Roxane Gay On Acknowledging — And Owning — Her 'Bad' Feminism Yes, her new essay collection is called Bad Feminist, but Roxane Gay says the title — originally jokey — grew into a larger message about owning your feminism even when you're not perfect at it.

Roxane Gay On Acknowledging — And Owning — Her 'Bad' Feminism

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The writer Roxane Gay admits she isn't that well-read in feminist theory and that she dances to Jay-Z and other music she knows is, quote, "terrible for women." And that she sometimes plays dumb with repair men to because it's just easier to let them feel macho, in her words - all which is why she dubs herself a bad feminist. That's the title her new volume of essays. Roxane Gay joins us now from the studios of Illinois Public Media in Urbana. Welcome.

ROXANE GAY: Thank you.

RATH: So let's start out by breaking down your title, "Bad Feminist." Can you explain what it is that makes you bad?

GAY: Well, so many things make me bad. But I started calling myself bad feminist really tongue in cheek because it just amused me. And then the more I thought about it, the more I wanted to acknowledge and own of my feminism, but also acknowledge that I'm not perfect at it and that there might be things that I believe that don't necessarily fall in line with feminist doctrine. But mostly the idea of a bad feminist speaks to this idea that it's important to own feminism, even if there are things about feminism that you don't necessarily agree with.

RATH: And what are the sort of things that you believe in that don't fall in with traditional feminist doctrine?

GAY: For example, if a woman wants to take her husband's name, that's her choice. And I still think she can be feminist while doing that. I think that if a woman wants to stay home to raise her children, that's a fine choice. And so really, we need to rethink society and how society views parents who stay at home and how society protects parents who stay at home, rather than to suggest that women shouldn't stay at home.

RATH: One of the things I found interesting reading your book is that you're kind of resisting this old definition of feminism, which has this persistent - this idea of being humorless and anti-sex. Even though, I mean, I think about radical feminism, like, you know, Andrea Dworkin - that kind of stuff. That was 40 years ago now. Why does that stereotype still persist?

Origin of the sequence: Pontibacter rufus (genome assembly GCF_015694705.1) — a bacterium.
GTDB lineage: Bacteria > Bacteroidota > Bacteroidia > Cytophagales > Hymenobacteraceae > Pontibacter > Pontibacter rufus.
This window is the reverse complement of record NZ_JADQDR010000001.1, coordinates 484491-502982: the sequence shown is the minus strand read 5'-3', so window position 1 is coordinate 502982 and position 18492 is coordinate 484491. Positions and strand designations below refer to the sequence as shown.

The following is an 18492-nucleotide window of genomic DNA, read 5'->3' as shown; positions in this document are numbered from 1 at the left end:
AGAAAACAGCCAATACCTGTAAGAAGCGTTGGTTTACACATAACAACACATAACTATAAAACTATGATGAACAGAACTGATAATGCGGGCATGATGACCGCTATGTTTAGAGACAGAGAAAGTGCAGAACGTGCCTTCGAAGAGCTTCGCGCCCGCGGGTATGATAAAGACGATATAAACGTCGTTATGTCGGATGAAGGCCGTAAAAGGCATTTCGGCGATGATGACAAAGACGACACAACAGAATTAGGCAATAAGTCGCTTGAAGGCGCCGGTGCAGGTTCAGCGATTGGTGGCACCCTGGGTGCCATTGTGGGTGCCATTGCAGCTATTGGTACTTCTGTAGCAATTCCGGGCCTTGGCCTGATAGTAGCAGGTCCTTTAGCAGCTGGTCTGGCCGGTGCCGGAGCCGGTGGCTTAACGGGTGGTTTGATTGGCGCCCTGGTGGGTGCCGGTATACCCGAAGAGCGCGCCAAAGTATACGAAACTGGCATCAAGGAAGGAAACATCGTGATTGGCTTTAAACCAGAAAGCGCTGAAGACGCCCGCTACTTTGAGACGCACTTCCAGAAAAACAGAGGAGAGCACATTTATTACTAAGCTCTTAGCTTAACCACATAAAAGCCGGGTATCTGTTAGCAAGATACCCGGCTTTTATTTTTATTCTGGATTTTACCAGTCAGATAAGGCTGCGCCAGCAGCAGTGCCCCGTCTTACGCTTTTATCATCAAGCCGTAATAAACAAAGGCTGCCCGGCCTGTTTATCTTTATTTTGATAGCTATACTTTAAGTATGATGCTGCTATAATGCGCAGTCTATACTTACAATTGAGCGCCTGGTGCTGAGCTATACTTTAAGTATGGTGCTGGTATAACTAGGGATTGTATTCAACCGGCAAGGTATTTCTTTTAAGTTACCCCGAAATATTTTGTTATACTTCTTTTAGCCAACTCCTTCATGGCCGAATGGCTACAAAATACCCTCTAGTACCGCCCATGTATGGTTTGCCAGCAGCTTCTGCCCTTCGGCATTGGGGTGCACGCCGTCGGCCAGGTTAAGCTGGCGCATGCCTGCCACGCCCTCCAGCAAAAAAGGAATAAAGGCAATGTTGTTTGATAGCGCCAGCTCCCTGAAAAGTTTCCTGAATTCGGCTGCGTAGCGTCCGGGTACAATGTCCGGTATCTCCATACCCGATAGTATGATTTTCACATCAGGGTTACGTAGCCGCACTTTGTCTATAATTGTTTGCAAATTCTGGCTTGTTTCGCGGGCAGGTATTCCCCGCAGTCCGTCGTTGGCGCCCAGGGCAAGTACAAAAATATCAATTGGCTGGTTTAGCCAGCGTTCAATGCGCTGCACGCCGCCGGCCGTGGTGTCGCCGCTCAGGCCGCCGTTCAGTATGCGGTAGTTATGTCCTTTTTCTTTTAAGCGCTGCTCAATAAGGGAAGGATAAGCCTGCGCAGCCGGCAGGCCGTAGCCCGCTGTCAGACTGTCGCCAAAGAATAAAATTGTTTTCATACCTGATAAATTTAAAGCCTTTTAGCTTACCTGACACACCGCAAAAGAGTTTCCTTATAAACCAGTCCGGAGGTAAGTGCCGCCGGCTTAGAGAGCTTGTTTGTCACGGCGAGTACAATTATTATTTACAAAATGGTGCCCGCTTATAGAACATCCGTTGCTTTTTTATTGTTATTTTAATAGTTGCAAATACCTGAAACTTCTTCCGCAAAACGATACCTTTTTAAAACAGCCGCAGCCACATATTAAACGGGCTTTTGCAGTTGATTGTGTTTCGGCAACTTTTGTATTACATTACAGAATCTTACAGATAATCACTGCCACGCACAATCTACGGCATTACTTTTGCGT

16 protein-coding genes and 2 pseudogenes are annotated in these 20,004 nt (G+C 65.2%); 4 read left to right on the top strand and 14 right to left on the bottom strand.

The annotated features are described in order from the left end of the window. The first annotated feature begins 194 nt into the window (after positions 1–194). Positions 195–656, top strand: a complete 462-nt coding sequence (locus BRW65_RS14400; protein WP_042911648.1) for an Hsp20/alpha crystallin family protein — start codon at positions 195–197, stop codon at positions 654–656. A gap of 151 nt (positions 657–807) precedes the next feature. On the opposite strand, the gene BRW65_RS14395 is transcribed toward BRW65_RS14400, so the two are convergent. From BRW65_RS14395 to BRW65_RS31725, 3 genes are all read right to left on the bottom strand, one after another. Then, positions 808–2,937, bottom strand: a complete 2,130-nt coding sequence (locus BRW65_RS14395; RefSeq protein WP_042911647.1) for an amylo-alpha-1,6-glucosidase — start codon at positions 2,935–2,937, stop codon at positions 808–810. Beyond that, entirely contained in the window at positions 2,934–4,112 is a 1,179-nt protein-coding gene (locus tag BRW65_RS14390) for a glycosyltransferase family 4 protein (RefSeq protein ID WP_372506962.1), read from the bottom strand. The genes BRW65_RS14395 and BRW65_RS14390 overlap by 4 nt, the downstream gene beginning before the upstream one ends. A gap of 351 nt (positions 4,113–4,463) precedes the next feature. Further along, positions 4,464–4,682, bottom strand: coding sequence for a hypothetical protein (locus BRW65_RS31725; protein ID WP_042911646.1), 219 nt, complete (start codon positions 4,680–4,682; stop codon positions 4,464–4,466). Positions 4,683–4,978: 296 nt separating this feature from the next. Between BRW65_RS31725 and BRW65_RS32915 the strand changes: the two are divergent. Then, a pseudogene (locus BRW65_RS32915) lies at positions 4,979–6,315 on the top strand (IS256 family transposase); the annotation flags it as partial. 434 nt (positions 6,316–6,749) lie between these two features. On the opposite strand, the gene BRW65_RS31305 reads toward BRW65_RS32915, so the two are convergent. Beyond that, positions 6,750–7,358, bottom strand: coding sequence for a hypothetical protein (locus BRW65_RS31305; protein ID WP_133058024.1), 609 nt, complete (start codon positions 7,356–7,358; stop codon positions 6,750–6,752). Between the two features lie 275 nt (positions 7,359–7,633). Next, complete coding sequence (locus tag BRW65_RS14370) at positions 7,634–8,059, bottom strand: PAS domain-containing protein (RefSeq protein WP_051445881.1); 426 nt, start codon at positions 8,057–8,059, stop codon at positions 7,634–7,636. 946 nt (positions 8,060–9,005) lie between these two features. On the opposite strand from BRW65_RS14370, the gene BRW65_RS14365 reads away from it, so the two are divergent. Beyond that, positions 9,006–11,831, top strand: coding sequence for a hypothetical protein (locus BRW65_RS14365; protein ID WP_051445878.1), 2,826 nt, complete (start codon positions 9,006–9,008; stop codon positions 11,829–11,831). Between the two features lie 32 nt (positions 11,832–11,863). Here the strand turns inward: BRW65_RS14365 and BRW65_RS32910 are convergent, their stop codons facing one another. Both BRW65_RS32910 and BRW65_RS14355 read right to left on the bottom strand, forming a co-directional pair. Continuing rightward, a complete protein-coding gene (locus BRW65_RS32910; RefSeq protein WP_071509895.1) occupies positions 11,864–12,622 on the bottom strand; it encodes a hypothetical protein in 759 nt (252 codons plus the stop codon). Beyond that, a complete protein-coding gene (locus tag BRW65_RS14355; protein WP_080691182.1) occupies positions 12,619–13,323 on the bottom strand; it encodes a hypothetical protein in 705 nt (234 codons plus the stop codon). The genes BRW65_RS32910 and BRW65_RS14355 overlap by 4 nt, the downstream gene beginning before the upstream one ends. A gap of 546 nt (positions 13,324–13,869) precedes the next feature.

GAY: Because people don't want to think. And they don't want to - I mean, they don't. They just want to say, oh, OK, feminists are humorless man-haters. And that's simply not the case. There are radical people and radical ideas in absolutely every movement. But that doesn't mean that they define the ideals. And so that people want to define feminism based on the actions of a select group of feminists is absolutely absurd. And then I also think we forget our history. The reason feminists were humorless is because it was that bad to be a woman.

RATH: I want to talk about your relationship with Internet, which is you seem a thoroughly modern writer because you tweet a lot. You work a lot online. And you also publish, you know, old-fashioned - old-fashioned books. How do you work the balance?

GAY: Very carefully. I live in the middle of nowhere so - and, you know, the Internet is definitely a lifeline when you live in small rural towns, which I have for the past nine or 10 years. You definitely want to feel a connection to other writers and to other artists and just other human beings. And so for me, the Internet is just a way to feel connected. But I'm also quiet in my real life and shy and something of a loner, and so the Internet allows me to be myself, but also to feel connected to others.

But it's also a great way to reach people. I have found the Internet to be invaluable to my writing, in terms of exposing myself to other points of view, even when I disagree with them and to find like-minded people, as well. It's not all fun and games. The Internet has certainly a seamy underbelly. But for the most part, I just find it to be a really exciting tool for writers and thinkers.

RATH: Did you - do you think would be as happy living in a small town if it weren't for the Internet and the social media?

GAY: I wouldn't be able to do it - straight up.

RATH: Can you talk about your critique of the HBO series "Girls"?

GAY: "Girls" is a really interesting show. I think Lena Dunham is a very bright and very interesting writer. And what she's accomplished at such a young age absolutely impresses me. But when I first started seeing the show during the first season, it was disappointing to see that someone that young, who should be that aware of diversity, had none, you know, on the show. And so I began to think very critically about the show and how it was really showing such a narrow slice of life in one of the most diverse cities in the country.

But the more I began to think about it, the more I wondered, why are we putting so much responsibility at the feet of one person? This problem is a Hollywood problem. It's a representation problem. And to expect Lena Dunham to solve it is just not fair. But I think, moving forward, we're going to see more diversity from her. Even if it's not on the show "Girls," I think that we're going to see a kind of awareness in other aspects of her work.

RATH: Roxane Gay is the author of the novel "An Untamed State" and the new book of essays "Bad Feminist." Roxane, thanks. Pleasure speaking with you.

GAY: Thank you so much, Arun.

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